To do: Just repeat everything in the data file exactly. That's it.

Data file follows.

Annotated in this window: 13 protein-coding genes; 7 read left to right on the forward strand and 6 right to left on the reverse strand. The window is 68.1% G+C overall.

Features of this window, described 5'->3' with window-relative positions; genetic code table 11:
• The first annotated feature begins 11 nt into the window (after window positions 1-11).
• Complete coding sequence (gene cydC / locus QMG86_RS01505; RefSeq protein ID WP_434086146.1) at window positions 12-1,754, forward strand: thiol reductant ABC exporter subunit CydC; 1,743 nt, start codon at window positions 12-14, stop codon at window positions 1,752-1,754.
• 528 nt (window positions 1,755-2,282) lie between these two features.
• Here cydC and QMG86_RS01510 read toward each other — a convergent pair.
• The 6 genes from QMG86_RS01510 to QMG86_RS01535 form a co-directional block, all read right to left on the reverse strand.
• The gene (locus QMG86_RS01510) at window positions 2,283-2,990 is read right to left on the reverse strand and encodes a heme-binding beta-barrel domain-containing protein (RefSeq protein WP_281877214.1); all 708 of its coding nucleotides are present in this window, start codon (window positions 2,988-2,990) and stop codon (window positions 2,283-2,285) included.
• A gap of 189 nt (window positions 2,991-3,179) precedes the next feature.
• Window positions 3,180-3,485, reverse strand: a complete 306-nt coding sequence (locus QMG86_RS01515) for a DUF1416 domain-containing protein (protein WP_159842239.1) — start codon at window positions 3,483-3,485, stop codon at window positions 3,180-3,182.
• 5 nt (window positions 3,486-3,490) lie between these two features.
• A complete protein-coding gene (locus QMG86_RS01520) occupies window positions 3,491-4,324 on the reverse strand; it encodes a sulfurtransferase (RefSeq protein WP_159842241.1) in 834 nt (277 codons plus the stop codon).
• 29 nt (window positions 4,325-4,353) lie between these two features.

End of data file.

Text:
Annotated in this window: 13 protein-coding genes; 7 read left to right on the forward strand and 6 right to left on the reverse strand. The window is 68.1% G+C overall.

Features of this window, described 5'->3' with window-relative positions; genetic code table 11:
• The first annotated feature begins 11 nt into the window (after window positions 1-11).
• Complete coding sequence (gene cydC / locus QMG86_RS01505; RefSeq protein ID WP_434086146.1) at window positions 12-1,754, forward strand: thiol reductant ABC exporter subunit CydC; 1,743 nt, start codon at window positions 12-14, stop codon at window positions 1,752-1,754.
• 528 nt (window positions 1,755-2,282) lie between these two features.
• Here cydC and QMG86_RS01510 read toward each other — a convergent pair.
• The 6 genes from QMG86_RS01510 to QMG86_RS01535 form a co-directional block, all read right to left on the reverse strand.
• The gene (locus QMG86_RS01510) at window positions 2,283-2,990 is read right to left on the reverse strand and encodes a heme-binding beta-barrel domain-containing protein (RefSeq protein WP_281877214.1); all 708 of its coding nucleotides are present in this window, start codon (window positions 2,988-2,990) and stop codon (window positions 2,283-2,285) included.
• A gap of 189 nt (window positions 2,991-3,179) precedes the next feature.
• Window positions 3,180-3,485, reverse strand: a complete 306-nt coding sequence (locus QMG86_RS01515) for a DUF1416 domain-containing protein (protein WP_159842239.1) — start codon at window positions 3,483-3,485, stop codon at window positions 3,180-3,182.
• 5 nt (window positions 3,486-3,490) lie between these two features.
• A complete protein-coding gene (locus QMG86_RS01520) occupies window positions 3,491-4,324 on the reverse strand; it encodes a sulfurtransferase (RefSeq protein WP_159842241.1) in 834 nt (277 codons plus the stop codon).
• 29 nt (window positions 4,325-4,353) lie between these two features.